The Department of Veterans Affairs is requesting a $107 million increase to its FY2023 cybersecurity budget, providing greater funding to all areas of its broader information security program with a special focus on implementing zero trust precautions.
VA has sought to bring its overall IT systems in line with contemporary cybersecurity standards, part of a broader push across the federal government to implement measures like zero trust and protect against large spillover breaches like the 2021 SolarWinds attack, as well as mitigate the growing threat of ransomware attacks.
The latter is a special priority for VA in particular, with ransomware attackers increasingly focusing their efforts on health IT systems and hospitals networks whose shutdown leaves particular risk to human life — and who therefore have a greater incentive to comply with attackers’ demands.
The Biden White House released Executive Order on Improving the Nation’s Cybersecurity in May 2021 following the discovery of the SolarWinds hack where malicious actors backed by the Russian state gained access to a wide array of servers within the U.S. government. The attackers went undetected for months, successfully using various forms of spillover breach and interconnected access to expand the scope of infiltration.
As a result, there has been a movement across government away from an exclusive focus on perimeter security toward identity and access credential-based protection designed to limit the damage from system breaches and prevent attackers from infiltrating deeper into an organization’s network.
VA officials have discussed the need for revamped zero trust security both within the agency and across government more broadly, with director of enterprise security architecture Royce Allen noting that abiding by older cybersecurity models is a liability under the current threat environment.
“We must focus on a practice of continuum, verifying identity, authorization and authentication about data uses and our devices. That’s why we do what we do and why zero trust is critical,” Allen said in earlier remarks to GovCIO Media & Research.
Much of VA’s cybersecurity focus rests on its rapidly modernizing health IT systems, with newly released budget documents outlining that “Modernizing VHA’s medical equipment, while improving its safety, cybersecurity and compatibility with VA’s electronic health record (EHR), requires deliberate systems engineering and extensive collaboration across VA lines of business and VHA clinical programs.”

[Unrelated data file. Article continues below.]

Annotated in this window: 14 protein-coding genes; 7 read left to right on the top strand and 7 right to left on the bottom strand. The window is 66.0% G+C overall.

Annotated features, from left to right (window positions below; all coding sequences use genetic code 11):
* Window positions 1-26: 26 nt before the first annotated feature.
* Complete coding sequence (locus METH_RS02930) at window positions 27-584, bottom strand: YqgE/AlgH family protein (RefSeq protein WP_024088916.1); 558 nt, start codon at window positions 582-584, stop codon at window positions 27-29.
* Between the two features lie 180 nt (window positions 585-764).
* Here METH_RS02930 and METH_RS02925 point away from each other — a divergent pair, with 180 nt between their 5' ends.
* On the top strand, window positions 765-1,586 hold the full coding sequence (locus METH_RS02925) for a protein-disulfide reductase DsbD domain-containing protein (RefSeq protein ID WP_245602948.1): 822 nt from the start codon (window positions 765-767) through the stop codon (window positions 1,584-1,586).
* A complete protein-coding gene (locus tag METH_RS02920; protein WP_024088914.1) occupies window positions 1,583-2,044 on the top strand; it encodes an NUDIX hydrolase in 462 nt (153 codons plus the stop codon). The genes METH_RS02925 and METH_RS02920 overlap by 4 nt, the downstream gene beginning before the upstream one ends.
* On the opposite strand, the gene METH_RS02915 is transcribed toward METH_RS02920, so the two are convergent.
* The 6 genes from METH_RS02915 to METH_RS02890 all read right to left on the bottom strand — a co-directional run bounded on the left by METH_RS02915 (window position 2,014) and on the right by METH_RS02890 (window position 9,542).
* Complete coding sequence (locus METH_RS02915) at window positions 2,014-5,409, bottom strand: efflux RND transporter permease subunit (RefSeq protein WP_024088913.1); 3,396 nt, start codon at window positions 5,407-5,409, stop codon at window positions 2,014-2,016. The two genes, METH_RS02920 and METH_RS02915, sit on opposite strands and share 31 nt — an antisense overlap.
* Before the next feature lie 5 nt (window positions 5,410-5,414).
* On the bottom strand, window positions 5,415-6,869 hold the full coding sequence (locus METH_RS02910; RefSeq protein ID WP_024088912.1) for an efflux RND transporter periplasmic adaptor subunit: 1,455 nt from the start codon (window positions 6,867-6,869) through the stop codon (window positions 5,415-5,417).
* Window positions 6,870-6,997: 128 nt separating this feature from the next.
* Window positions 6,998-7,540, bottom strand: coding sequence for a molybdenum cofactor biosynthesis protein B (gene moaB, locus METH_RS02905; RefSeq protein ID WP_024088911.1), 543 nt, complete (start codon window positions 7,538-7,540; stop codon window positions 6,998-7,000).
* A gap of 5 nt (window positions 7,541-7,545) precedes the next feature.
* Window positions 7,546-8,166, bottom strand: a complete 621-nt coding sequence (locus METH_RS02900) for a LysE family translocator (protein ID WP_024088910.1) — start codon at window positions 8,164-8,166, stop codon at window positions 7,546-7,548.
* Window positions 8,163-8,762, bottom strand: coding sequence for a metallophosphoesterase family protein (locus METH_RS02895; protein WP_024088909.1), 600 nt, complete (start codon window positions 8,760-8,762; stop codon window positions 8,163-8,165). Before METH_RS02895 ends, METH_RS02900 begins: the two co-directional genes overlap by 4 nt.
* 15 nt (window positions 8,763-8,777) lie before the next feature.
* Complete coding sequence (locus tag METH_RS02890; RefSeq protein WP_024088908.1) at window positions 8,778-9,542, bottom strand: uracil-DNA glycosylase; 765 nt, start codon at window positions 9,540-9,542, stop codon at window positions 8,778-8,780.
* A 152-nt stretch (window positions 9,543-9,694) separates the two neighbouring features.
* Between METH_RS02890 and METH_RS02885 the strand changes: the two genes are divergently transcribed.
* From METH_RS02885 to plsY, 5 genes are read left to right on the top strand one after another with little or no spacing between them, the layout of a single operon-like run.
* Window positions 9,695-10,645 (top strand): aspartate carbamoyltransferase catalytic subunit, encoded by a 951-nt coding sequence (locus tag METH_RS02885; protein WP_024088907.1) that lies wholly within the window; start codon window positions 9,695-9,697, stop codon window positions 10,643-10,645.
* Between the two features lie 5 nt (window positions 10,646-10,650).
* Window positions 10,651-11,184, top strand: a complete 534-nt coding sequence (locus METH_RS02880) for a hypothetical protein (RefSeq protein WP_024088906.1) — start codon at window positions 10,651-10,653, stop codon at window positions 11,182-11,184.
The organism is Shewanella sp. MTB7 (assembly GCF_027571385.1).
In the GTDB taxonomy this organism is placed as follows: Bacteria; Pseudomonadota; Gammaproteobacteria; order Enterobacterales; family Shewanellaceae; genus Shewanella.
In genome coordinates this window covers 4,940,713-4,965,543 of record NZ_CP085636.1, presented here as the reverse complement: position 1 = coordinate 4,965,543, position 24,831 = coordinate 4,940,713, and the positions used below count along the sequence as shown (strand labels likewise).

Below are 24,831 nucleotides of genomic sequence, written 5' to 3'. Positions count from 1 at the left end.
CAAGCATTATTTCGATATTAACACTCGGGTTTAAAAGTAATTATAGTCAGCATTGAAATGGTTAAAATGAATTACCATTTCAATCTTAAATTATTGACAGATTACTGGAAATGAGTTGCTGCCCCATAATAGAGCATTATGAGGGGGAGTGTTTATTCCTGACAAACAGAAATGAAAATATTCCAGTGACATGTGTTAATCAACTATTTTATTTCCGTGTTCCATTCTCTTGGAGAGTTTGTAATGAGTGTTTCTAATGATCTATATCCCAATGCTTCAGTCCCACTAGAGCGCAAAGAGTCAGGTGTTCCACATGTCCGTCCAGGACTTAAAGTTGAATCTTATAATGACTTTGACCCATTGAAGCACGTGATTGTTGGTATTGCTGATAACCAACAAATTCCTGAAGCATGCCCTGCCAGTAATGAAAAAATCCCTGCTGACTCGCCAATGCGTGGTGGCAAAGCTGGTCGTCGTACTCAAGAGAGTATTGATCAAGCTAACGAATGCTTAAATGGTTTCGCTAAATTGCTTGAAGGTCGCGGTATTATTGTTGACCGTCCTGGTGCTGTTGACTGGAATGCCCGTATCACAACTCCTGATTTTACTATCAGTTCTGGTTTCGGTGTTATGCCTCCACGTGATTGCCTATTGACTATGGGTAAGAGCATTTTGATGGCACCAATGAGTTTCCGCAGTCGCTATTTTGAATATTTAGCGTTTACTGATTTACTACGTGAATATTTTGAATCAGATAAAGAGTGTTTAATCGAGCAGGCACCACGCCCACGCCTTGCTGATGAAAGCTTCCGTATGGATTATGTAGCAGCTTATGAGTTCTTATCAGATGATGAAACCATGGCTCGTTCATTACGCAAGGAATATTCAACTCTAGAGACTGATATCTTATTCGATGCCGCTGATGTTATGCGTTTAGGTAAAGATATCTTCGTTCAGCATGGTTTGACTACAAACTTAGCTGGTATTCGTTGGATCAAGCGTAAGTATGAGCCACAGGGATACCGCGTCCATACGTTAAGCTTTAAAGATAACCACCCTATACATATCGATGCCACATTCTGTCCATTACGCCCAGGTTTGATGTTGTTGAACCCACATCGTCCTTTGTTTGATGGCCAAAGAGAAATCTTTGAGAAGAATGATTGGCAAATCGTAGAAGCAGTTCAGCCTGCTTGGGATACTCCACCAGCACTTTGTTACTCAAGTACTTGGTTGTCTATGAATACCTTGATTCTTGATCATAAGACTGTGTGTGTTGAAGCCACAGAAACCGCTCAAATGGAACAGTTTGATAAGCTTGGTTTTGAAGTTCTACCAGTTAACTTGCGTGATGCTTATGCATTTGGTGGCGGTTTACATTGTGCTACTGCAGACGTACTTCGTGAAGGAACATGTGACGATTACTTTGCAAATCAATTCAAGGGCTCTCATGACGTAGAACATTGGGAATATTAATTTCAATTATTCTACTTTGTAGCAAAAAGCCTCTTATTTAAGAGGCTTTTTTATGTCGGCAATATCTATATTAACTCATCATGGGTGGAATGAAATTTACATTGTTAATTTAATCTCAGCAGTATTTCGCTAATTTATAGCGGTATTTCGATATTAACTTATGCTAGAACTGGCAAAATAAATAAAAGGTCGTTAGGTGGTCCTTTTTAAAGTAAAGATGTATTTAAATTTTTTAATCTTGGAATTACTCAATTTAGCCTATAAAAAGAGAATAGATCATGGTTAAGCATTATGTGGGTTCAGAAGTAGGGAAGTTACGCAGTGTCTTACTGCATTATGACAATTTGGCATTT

This includes measures to protect both medical devices and patient information contained within the agency’s modernizing electronic health records system that is currently under its first wave of on-site rollouts.
Device security appears to be a particular focus of new funding allocations, with budgetary documents disclosing that “VA currently uses approximately 1,034,513 discrete medical devices across the enterprise to deliver healthcare to Veterans. Approximately 109,028 medical devices/clinical systems communicate on the VA information technology network and VHA - 342 Medical Services must be specially managed and routinely updated to address known and emerging cybersecurity risks.”
Over 10% of the requested VA cyber budget increase, totaling nearly $13 million, would go toward privacy and records management. The agency has requested a similar $13 million increase to CRISP (Continuous Readiness in Information Security Protection) operations “designed to reduce systemic information security risks across VA programs and systems to comply with federal security and privacy regulations.” This represents a near 25% increase from 2022 CRISP budget, bringing its proposed total funding to $60 million in fiscal year 2023.
Though the most substantial increase to the VA’s cybersecurity budget has been requested for overall information security operations, a rise of $43 million that makes up nearly half of the total fiscal year 2023 increase. It appears a considerable amount of this will be dedicated toward zero trust security reforms, falling under VA’s particular emphasis on what the agency has categorized as “Emerging Readiness Initiatives.”
The agency’s budgetary documents outlined that “adaptation and implementation of this new security posture provides a robust and strategic approach for addressing systemic deficiencies for VA (e.g., enterprise security governance, foundational capability gaps, lack of data and identity governance). This posture initiates a paradigm shift across existing VA security resources from the current compliance-mindset to a mindset that assumes breach and embraces adoption of zero trust capabilities as a first step.”